Nacton Anchor

Nacton Anchor

North West, 52.01378,1.23294

Closed: about 1892

The St

grid reference TM 219 399

The Anchor can be seen here on the 1881 OS map.

old OS map

George Tomline inherited Orwell Park (and presumably the Nacton Anchor) in 1836 and never married. On his death in 1889 his estate was inherited by Captain Ernest George Pretyman.

E.G. Pretyman was the MP for Woodbridge from 1895 to 1906 and for Chelmsford from 1908 to 1923. During the build-up to his political career he was reported as making a speech at Wickham Market on farming. During this speech he was asked about the closure of the Nacton Anchor.

He replied that in the parish of Nacton and Levington there were public houses of which he owned one, the Anchor. It occurred to him that as there was not a club available to the men of the parish so if he converted the Anchor into a reading room it would be a good thing.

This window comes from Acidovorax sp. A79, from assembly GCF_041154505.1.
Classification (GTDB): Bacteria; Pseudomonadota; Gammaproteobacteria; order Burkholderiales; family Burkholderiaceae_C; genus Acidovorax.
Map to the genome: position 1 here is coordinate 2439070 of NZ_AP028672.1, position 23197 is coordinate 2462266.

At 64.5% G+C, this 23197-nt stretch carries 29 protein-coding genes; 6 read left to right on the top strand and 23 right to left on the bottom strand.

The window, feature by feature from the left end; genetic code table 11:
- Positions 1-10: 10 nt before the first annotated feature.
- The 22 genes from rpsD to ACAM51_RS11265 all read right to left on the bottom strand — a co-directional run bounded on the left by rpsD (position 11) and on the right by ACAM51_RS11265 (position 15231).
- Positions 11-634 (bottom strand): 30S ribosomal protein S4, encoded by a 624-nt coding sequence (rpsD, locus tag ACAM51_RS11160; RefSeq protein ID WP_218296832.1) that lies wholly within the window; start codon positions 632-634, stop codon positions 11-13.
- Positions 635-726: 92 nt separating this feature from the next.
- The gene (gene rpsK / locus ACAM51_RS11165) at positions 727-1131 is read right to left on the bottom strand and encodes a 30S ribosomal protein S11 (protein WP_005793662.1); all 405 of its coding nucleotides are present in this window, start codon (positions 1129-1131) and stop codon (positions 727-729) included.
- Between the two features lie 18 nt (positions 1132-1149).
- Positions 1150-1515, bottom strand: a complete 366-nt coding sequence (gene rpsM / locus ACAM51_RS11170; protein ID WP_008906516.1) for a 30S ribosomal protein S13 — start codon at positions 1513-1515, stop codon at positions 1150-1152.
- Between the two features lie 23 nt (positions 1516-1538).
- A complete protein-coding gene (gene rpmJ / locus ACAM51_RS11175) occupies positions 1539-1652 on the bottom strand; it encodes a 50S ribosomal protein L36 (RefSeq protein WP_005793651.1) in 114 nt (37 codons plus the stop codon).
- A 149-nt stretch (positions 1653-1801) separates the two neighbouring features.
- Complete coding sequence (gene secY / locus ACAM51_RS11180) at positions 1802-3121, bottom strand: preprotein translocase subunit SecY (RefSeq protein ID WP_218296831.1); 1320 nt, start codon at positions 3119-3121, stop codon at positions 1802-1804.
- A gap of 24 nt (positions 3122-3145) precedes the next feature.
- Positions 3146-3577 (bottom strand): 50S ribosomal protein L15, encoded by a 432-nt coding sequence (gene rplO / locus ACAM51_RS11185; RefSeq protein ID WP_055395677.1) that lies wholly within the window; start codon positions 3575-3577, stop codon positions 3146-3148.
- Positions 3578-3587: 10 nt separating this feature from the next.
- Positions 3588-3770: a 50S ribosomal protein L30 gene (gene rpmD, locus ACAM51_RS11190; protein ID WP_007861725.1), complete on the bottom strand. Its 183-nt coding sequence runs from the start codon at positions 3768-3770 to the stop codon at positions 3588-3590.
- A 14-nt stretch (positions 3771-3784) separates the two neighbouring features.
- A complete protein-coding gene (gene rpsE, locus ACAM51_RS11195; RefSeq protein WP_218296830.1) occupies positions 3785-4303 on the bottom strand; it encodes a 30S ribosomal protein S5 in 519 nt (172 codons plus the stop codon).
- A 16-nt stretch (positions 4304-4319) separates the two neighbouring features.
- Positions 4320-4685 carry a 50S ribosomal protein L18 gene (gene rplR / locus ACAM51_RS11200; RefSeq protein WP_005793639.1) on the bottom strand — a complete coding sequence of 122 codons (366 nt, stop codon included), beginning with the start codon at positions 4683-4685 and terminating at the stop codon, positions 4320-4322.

He had no wish to do this without the consent of the inhabitants and called a meeting at the local school. He would spend the money on it and buy the papers and they should pay a penny a week. Not a single person voted against his proposal. The tenant, presumably Frederick Evered, who had been paying a rent of £40 pa for the pub, would now receive a pension of £40 having lost his house.

This was reported in the Ipswich Journal on 4 Feb 1893, page 2.

Further confirmation of the change of use was given by E. G. Pretyman at a meeting at Barking in July 1895 when he referred to the Anchor having been turned into a village club.

The 1904 OS map shows "Club House" where the earlier map showed the Anchor, confirming that this change was effected.

In addition, the pub is not mentioned in the 1909 Rates book.

By 1926 the building was shown on the map as "The Moorings". The "Anchor House" name appears to have arrived between 1938 and 1958.





Historical interest

Historical interest




(Most pub, location & historic details collated by Nigel, Tony or Keith - original sources are credited)